Individuals in active addiction often behave in ways that they never would if they weren’t dependent on alcohol or drugs. For example, people suffering from addiction often place very little importance on maintaining their health, sustaining careers and relationships, and so on. In fact, it’s quite common for addicts to damage or even destroy important relationships over the course of their addictions. Fortunately, family therapy can provide a forum in which to repair relationships with family members, close friends, and other close relations.
Family therapy ensures the recovering individual has a support system.
There are many pieces to the puzzle of recovery. While we tend to associate recovery with addiction treatment, having a support system in place can be the difference between lasting success in recovery and a relapse; however, much like other aspects of the recovery journey, a support system doesn’t just appear overnight. Further, when a person has damaged certain familial relationships over the course of addiction, the individual may not even realize that he or she has no support system. In family therapy, an individual in recovery can optimize his or her chances for success by establishing loved ones as his or her support network.
Family therapy can be a primer for certain forms of aftercare.
Just as a family therapy and a support system are important pieces of the recovery puzzle, there are numerous other resources that play an ongoing role in a person’s success in recovery. In fact, it’s often said that the real work of recovery begins when a person has completed treatment and returned home; this is the point in time when aftercare becomes vital to sustaining newfound sobriety. As such, family therapy could be seen as a sort of primer to other forms of continued care. Whether an individual chooses to continue participating in family therapy beyond the completion of the treatment program or if he or she opts to include loved ones in support group sessions, family therapy can effectively prime the individual for other resources that might serve vital roles in recovery.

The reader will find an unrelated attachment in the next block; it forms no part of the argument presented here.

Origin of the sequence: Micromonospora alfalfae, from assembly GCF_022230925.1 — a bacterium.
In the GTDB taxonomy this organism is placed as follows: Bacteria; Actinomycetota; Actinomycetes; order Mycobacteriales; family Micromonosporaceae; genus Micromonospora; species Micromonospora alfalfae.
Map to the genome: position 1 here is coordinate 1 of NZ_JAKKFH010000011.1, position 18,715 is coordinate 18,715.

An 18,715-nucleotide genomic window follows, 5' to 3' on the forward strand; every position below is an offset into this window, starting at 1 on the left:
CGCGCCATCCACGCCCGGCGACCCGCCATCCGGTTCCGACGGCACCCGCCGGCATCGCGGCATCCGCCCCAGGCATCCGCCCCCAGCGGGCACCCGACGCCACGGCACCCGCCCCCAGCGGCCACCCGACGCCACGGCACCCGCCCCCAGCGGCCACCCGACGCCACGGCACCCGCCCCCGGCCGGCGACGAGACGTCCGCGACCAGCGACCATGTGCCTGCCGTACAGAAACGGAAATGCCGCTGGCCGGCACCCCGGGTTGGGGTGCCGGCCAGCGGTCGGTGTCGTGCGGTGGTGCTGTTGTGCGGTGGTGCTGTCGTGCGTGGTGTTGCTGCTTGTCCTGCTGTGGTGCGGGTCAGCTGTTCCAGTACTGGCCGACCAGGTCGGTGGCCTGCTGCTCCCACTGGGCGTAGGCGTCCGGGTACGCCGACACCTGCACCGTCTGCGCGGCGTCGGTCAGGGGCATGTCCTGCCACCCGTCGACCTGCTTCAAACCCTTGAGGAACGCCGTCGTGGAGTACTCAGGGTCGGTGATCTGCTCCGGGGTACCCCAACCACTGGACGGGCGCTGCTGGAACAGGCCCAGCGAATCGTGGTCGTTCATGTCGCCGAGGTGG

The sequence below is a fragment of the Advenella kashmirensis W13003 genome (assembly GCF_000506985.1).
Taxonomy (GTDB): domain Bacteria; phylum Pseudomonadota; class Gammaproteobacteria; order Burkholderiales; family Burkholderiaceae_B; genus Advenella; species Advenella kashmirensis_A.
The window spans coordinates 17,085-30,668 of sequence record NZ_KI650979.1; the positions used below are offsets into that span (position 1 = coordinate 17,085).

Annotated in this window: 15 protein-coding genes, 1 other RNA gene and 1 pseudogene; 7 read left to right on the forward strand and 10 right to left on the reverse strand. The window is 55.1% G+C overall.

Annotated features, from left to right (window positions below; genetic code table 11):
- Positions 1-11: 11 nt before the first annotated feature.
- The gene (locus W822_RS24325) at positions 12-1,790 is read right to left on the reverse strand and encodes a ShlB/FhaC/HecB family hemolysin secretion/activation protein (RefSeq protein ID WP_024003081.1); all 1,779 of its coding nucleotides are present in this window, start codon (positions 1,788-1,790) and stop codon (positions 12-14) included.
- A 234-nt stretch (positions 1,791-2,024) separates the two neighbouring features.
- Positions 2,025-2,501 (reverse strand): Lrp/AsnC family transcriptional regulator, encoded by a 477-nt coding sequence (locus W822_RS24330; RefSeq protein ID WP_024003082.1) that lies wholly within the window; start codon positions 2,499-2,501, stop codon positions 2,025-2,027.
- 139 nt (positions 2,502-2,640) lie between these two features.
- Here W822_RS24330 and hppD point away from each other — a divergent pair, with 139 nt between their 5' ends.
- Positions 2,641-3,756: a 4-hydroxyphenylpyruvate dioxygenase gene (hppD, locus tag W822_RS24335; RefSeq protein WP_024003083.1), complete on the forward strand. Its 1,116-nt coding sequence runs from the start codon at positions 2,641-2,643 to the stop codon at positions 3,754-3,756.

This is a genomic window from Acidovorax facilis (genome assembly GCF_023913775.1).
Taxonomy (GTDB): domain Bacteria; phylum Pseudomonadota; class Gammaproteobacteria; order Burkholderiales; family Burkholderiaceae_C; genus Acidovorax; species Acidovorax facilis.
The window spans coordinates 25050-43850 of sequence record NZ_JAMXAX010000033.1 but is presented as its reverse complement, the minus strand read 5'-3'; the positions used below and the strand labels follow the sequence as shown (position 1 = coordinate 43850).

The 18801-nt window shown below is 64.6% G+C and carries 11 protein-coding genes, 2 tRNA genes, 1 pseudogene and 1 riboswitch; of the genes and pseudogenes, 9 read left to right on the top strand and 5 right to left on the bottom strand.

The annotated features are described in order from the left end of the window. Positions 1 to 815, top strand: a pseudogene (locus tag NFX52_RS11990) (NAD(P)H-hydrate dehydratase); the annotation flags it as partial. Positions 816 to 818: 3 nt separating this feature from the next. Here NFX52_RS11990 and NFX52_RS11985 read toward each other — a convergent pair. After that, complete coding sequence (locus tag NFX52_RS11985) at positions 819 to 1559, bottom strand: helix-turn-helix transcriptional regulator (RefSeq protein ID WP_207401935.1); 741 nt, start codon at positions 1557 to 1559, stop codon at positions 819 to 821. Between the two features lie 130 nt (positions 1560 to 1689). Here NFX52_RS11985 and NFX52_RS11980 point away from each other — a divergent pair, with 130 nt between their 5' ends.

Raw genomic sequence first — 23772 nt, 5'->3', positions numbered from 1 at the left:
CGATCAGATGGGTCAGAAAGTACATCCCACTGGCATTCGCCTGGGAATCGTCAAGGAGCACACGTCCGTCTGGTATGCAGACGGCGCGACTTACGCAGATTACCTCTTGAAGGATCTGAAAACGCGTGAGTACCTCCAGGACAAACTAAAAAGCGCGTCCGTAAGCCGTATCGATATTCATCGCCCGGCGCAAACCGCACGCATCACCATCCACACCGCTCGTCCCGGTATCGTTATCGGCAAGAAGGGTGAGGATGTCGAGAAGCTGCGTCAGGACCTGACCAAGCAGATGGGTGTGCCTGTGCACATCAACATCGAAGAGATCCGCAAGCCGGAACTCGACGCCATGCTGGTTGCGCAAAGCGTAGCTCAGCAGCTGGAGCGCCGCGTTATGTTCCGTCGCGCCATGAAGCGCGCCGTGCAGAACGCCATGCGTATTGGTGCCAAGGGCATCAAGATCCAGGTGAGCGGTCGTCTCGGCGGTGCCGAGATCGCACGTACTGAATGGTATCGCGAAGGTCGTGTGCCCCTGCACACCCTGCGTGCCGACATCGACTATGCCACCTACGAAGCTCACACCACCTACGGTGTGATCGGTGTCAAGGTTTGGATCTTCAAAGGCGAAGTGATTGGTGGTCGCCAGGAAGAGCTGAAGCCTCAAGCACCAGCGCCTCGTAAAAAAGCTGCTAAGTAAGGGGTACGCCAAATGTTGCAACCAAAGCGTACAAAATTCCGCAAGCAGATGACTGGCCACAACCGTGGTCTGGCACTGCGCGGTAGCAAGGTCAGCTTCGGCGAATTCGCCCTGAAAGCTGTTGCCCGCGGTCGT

Family therapy gives loved ones a chance to heal, too.
As mentioned above, individuals in active addiction often cause harm to their important relationships. Whether damaged or outright destroyed, these relationships are in need of repair, and that’s something unique that family therapy can offer. In fact, many loved ones have needs that are more personal rather than pertinent only to the relationship. Family therapy can give these individuals some time to acknowledge their own pain and provide strategies for coping with or addressing that pain in the future.
Family therapy gives families guidance and direction for healing.
Perhaps most importantly, family therapy gives families much-needed guidance while healing from the effects of addiction. Again, it’s important to remember that addiction is a disease that affects more than just the addict; in fact, the repercussions of addiction on one’s family can potentially be profound. The extent to which families incur damage due to addiction often makes clinical therapy a necessity as it’s extremely unlikely most would know how to go about recovering from the familial trauma caused by addiction. In other words, family therapy can provide navigation for the journey of familial healing and recovery.